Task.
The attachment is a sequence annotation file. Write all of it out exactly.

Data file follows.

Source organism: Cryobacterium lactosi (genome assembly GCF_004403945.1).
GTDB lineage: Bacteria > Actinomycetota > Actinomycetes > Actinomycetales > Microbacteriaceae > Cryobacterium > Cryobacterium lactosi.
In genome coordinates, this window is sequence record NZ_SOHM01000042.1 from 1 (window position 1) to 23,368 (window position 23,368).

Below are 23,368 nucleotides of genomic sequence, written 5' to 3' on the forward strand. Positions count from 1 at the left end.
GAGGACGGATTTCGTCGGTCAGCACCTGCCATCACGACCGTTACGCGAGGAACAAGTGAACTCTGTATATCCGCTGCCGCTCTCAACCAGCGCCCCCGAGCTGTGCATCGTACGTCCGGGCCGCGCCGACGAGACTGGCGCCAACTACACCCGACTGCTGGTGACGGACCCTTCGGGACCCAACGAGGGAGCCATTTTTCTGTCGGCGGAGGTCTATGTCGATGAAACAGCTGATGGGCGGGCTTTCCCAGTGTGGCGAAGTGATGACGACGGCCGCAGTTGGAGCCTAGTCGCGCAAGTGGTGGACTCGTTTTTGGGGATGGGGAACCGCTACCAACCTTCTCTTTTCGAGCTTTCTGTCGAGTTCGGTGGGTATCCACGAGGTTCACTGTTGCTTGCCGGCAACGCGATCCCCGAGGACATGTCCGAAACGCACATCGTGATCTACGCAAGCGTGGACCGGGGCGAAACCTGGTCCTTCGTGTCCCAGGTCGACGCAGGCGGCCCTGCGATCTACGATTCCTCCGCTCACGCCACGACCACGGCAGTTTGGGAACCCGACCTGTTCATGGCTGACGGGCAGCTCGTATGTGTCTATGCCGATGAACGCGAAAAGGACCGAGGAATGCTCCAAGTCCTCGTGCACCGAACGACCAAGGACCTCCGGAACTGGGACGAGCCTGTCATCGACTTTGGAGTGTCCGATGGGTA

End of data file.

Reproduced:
Source organism: Cryobacterium lactosi (genome assembly GCF_004403945.1).
GTDB lineage: Bacteria > Actinomycetota > Actinomycetes > Actinomycetales > Microbacteriaceae > Cryobacterium > Cryobacterium lactosi.
In genome coordinates, this window is sequence record NZ_SOHM01000042.1 from 1 (window position 1) to 23,368 (window position 23,368).

Below are 23,368 nucleotides of genomic sequence, written 5' to 3' on the forward strand. Positions count from 1 at the left end.
GAGGACGGATTTCGTCGGTCAGCACCTGCCATCACGACCGTTACGCGAGGAACAAGTGAACTCTGTATATCCGCTGCCGCTCTCAACCAGCGCCCCCGAGCTGTGCATCGTACGTCCGGGCCGCGCCGACGAGACTGGCGCCAACTACACCCGACTGCTGGTGACGGACCCTTCGGGACCCAACGAGGGAGCCATTTTTCTGTCGGCGGAGGTCTATGTCGATGAAACAGCTGATGGGCGGGCTTTCCCAGTGTGGCGAAGTGATGACGACGGCCGCAGTTGGAGCCTAGTCGCGCAAGTGGTGGACTCGTTTTTGGGGATGGGGAACCGCTACCAACCTTCTCTTTTCGAGCTTTCTGTCGAGTTCGGTGGGTATCCACGAGGTTCACTGTTGCTTGCCGGCAACGCGATCCCCGAGGACATGTCCGAAACGCACATCGTGATCTACGCAAGCGTGGACCGGGGCGAAACCTGGTCCTTCGTGTCCCAGGTCGACGCAGGCGGCCCTGCGATCTACGATTCCTCCGCTCACGCCACGACCACGGCAGTTTGGGAACCCGACCTGTTCATGGCTGACGGGCAGCTCGTATGTGTCTATGCCGATGAACGCGAAAAGGACCGAGGAATGCTCCAAGTCCTCGTGCACCGAACGACCAAGGACCTCCGGAACTGGGACGAGCCTGTCATCGACTTTGGAGTGTCCGATGGGTA